Whew.  The easiest way I have come up with to try and bring his work down to my level of understanding, is that he is explaining the science behind the “out of this world” stuff that is shown in modern sci fi/fantasy/space movies. You know, the star-gate type teleportation portals that let the participants travel through time, space and dimensions. The author never makes this analogy, but its the best way I’ve come up with to explain this book.  He lays out his arguments and presents evidence to support them. He bases his arguments, more or less, on what it would take to prove his case in a court of law, using both legal and scientific evidence. (Which, come to think of it, could explain the high falutin’ language. Apologies, but it really was a challenge.) The bibliography and notes indicate that he references his own work quite a bit, not a huge amount but enough that I noticed it.  He also references various interviews that took place on the Coast to Coast AM radio show. I’ve listened to this show and can vouch that I often heard about things on that show that even though it sounded on the edge of believability, would later prove to be true. But I’m sure there are those out there who would consider such a source somewhat suspect because of the nature of quite a few of the shows’ eclectic content.

I am somewhat familiar with some of the topics and evidence he presented.  The descriptions of reincarnation experiences and those of higher level spiritual beings and the messages they convey, coincided quite nicely with the last book I reviewed.  I also think I might have heard at least some of the radio broadcast(s) he refers to. The coming earth changes and Transformation that he refers to are also familiar themes, to anyone who is paying attention to the world around them.

It is my opinion that he proves his hypothesis.  I would like to see it reworked so it would be more accessible to a wider audience.  It makes perfect sense.

Book Review: Many Lives, Many Masters

Many Lives, Many Masters by Brian L. Weiss, M.D. Copyright 1998, First Touchstone edition 2012, 220 pages.

Review by Guest Blogger Arieanna

I picked this book up at the local library.  It is an engaging, accessible read. The most ‘technical’ aspect of this book was the preface in which Dr. Weiss lists his impressive and extensive qualifications.  He is a prominent psychiatrist and this book is based on his experiences with a patient starting in 1980. This patient, Catherine, came to him for treatment for various issues.  During her treatment, he hypnotized her to try and uncover forgotten childhood memories that might be at the root of her problems. Lo, and behold, she regressed beyond this life to a previous incarnation where she lived in ancient Egypt.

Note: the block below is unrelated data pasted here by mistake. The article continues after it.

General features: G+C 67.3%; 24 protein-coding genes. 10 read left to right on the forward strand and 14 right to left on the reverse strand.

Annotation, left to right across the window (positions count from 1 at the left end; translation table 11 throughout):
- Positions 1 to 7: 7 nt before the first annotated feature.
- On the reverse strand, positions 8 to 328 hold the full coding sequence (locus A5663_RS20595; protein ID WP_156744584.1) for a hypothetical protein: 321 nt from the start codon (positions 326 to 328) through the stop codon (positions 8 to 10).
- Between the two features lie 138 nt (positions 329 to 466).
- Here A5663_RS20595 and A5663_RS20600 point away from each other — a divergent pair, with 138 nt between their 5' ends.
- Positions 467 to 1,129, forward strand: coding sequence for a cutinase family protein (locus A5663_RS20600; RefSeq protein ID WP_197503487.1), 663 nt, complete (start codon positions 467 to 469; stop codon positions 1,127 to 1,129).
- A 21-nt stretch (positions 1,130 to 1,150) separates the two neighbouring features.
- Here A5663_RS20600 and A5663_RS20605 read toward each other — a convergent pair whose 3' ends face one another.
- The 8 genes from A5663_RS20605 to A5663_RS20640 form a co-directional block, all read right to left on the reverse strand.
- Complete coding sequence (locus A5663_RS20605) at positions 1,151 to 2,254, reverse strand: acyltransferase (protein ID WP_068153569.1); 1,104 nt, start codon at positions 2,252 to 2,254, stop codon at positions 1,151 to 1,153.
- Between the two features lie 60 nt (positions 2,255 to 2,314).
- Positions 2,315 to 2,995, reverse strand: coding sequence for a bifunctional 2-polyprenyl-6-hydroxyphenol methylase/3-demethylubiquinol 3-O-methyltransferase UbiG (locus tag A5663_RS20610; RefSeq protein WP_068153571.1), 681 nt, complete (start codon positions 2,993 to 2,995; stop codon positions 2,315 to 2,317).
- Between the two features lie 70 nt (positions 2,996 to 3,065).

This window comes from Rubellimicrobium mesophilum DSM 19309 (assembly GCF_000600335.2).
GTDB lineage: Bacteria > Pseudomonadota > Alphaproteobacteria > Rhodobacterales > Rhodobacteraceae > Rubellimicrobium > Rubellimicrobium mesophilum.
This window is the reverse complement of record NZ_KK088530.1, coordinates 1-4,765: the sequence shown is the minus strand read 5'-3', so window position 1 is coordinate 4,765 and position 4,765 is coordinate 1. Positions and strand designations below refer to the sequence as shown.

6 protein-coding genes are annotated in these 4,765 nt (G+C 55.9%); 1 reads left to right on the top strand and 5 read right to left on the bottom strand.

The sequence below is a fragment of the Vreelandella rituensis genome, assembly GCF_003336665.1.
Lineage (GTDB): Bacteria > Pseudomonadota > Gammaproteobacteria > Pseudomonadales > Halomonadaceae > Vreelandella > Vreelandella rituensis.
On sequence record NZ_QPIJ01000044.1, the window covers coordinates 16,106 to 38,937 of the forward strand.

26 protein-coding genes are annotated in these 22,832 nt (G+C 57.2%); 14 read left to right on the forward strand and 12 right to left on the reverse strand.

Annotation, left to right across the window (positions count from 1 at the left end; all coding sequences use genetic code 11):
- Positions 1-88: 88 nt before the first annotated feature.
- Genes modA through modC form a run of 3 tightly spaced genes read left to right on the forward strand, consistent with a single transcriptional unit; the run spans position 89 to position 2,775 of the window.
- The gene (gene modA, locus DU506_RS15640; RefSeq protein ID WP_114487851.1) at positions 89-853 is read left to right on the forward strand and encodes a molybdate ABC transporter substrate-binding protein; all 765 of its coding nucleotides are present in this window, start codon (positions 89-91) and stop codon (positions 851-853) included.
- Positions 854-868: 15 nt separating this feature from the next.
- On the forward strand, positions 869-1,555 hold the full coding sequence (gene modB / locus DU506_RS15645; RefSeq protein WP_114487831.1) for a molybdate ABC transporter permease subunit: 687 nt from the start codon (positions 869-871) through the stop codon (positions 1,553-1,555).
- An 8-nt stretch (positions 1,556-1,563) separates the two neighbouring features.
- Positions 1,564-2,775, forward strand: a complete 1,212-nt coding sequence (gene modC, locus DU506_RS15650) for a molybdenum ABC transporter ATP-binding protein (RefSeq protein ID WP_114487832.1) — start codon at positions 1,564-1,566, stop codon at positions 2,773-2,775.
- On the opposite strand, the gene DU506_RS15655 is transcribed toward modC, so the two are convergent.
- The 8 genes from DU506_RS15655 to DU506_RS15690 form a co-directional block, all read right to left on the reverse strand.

Dr. Weiss was completely taken aback by this unexpected development as none of his previous patients had ever regressed past their current lifetimes; and the idea of reincarnation was not an idea that he had previously entertained. The book details the progression of Catherine’s treatment, and various lives that she had experienced; as well as Dr. Weiss’s research into reincarnation and his realization that there is much more to know.  He also discusses his own struggles to comprehend what was happening and how to mesh it with his scientific training and education which often discounted the soul. He also explores his personal spiritual awakening as, over time, Catherine’s regressions brought forth other souls, guides and masters, that informed Dr. Weiss that these experiences were for him and not just Catherine.

The book is well written, and straightforward.  He discusses how there really is a ‘cosmic karma’; that our actions in this life will have an impact on the next, until our soul learns the lesson.  The essential message I derived from this book is that death is not to be feared. Most of us have lived many lives, each one to learn something we need to know, and that we will live other lives to complete our soul’s education. “Our bodies are temporary.  We are souls. We are immortal; we are eternal. We never die; we merely transform to a heightened state of consciousness, . . . We are always loved.”(pg 219) How beautiful. Give this book a whirl, it’s worth the time to read it and it’s message of hope and love. It will most assuredly make you think.

Clash of the Pantheons:

The description of my blog is “a blog dedicated to my adventures in studying Neo-Paganism in central Ohio.”, and I feel like I have not written a whole lot on that topic. So today I thought I would tackle a topic not often talked about. “Clash of the Pantheons”.

Back in the late 90s-early 2000s there was a strong trend in Wicca of “plug-and-play” deities. It was widely excepted that the gods were just archetypes and any deity of the desired archetype could be inserted ritual and spell work. As someone that was devoted to a specific Pantheon that rubbed me the wrong way. I felt to was kind of disrespectful to the deities. I also robbed the practitioner and the deity of the full richness of that deities cultural background. while I still feel that way I realize now that experimenting with different deities till you find the ones that resonate with you is not a bad thing for beginners.